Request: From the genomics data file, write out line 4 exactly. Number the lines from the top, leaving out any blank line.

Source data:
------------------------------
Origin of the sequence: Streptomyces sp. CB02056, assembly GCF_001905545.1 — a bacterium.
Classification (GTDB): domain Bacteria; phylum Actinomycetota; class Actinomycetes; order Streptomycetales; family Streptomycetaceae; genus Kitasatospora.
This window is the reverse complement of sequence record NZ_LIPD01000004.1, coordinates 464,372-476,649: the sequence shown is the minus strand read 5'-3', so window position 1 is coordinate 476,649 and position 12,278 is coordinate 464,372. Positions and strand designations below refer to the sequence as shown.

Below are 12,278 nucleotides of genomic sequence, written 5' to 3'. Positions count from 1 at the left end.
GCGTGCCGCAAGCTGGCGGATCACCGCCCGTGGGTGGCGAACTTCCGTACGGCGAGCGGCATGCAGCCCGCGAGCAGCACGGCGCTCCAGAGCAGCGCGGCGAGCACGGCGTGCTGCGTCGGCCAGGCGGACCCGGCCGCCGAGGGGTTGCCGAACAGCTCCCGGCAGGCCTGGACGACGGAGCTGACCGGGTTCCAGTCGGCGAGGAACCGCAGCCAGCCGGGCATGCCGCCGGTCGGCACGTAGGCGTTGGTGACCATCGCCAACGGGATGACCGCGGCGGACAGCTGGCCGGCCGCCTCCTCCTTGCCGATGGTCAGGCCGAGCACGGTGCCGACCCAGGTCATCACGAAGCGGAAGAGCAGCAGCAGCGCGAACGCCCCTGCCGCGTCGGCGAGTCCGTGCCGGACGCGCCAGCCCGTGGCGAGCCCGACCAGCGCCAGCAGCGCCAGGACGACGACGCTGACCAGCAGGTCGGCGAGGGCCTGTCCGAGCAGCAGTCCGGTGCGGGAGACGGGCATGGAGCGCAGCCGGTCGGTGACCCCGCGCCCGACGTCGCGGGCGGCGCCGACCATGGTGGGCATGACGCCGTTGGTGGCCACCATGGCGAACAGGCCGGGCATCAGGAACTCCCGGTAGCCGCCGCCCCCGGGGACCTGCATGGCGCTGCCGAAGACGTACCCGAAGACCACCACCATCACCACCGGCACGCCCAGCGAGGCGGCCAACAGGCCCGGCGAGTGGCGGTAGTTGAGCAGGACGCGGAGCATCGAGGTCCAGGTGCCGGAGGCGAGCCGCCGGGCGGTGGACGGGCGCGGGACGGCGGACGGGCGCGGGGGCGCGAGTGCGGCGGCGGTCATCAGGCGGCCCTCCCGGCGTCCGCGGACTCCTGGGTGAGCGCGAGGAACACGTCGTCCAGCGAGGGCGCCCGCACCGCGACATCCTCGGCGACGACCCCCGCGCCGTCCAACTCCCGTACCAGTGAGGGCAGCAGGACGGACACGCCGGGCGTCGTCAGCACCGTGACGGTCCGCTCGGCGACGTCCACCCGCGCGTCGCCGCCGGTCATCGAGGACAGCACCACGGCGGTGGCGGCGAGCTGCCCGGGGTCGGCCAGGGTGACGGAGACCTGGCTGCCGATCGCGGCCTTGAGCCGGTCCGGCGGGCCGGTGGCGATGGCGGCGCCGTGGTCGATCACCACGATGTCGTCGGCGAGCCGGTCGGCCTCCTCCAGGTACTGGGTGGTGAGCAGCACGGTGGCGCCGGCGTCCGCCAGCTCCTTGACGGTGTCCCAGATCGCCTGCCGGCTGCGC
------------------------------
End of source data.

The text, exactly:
Below are 12,278 nucleotides of genomic sequence, written 5' to 3'. Positions count from 1 at the left end.